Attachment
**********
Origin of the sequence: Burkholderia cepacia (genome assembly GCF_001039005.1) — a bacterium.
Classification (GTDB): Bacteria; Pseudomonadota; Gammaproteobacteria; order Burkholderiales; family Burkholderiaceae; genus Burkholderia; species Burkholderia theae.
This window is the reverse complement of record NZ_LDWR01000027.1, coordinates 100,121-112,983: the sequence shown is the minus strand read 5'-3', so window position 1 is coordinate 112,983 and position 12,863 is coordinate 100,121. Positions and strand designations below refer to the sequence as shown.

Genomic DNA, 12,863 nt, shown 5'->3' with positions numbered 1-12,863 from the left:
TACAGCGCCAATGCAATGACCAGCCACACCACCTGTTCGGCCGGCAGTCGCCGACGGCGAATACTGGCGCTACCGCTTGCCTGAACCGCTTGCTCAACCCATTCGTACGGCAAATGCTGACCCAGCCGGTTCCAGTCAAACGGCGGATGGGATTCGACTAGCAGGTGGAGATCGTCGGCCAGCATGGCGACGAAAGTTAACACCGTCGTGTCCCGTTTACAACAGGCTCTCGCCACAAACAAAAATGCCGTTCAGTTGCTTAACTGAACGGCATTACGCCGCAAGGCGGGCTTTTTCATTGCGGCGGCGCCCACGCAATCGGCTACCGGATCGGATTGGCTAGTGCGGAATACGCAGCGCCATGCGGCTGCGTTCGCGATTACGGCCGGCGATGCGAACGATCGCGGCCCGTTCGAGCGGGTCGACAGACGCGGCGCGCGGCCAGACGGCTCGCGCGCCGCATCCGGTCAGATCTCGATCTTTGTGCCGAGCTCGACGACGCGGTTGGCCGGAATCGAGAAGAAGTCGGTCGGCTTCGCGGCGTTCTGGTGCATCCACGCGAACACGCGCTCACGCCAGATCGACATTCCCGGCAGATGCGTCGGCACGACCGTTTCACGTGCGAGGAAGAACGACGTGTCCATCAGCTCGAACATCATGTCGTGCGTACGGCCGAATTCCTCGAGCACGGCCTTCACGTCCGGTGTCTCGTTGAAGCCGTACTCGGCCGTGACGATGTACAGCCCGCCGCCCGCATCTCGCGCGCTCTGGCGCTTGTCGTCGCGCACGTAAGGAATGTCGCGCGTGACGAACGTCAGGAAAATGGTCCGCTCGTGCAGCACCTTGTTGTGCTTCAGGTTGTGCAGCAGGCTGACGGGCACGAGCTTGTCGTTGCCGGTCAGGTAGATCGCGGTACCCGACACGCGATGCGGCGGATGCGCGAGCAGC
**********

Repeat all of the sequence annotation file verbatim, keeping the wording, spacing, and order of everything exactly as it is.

Origin of the sequence: Burkholderia cepacia (genome assembly GCF_001039005.1) — a bacterium.
Classification (GTDB): Bacteria; Pseudomonadota; Gammaproteobacteria; order Burkholderiales; family Burkholderiaceae; genus Burkholderia; species Burkholderia theae.
This window is the reverse complement of record NZ_LDWR01000027.1, coordinates 100,121-112,983: the sequence shown is the minus strand read 5'-3', so window position 1 is coordinate 112,983 and position 12,863 is coordinate 100,121. Positions and strand designations below refer to the sequence as shown.

Genomic DNA, 12,863 nt, shown 5'->3' with positions numbered 1-12,863 from the left:
TACAGCGCCAATGCAATGACCAGCCACACCACCTGTTCGGCCGGCAGTCGCCGACGGCGAATACTGGCGCTACCGCTTGCCTGAACCGCTTGCTCAACCCATTCGTACGGCAAATGCTGACCCAGCCGGTTCCAGTCAAACGGCGGATGGGATTCGACTAGCAGGTGGAGATCGTCGGCCAGCATGGCGACGAAAGTTAACACCGTCGTGTCCCGTTTACAACAGGCTCTCGCCACAAACAAAAATGCCGTTCAGTTGCTTAACTGAACGGCATTACGCCGCAAGGCGGGCTTTTTCATTGCGGCGGCGCCCACGCAATCGGCTACCGGATCGGATTGGCTAGTGCGGAATACGCAGCGCCATGCGGCTGCGTTCGCGATTACGGCCGGCGATGCGAACGATCGCGGCCCGTTCGAGCGGGTCGACAGACGCGGCGCGCGGCCAGACGGCTCGCGCGCCGCATCCGGTCAGATCTCGATCTTTGTGCCGAGCTCGACGACGCGGTTGGCCGGAATCGAGAAGAAGTCGGTCGGCTTCGCGGCGTTCTGGTGCATCCACGCGAACACGCGCTCACGCCAGATCGACATTCCCGGCAGATGCGTCGGCACGACCGTTTCACGTGCGAGGAAGAACGACGTGTCCATCAGCTCGAACATCATGTCGTGCGTACGGCCGAATTCCTCGAGCACGGCCTTCACGTCCGGTGTCTCGTTGAAGCCGTACTCGGCCGTGACGATGTACAGCCCGCCGCCCGCATCTCGCGCGCTCTGGCGCTTGTCGTCGCGCACGTAAGGAATGTCGCGCGTGACGAACGTCAGGAAAATGGTCCGCTCGTGCAGCACCTTGTTGTGCTTCAGGTTGTGCAGCAGGCTGACGGGCACGAGCTTGTCGTTGCCGGTCAGGTAGATCGCGGTACCCGACACGCGATGCGGCGGATGCGCGAGCAGC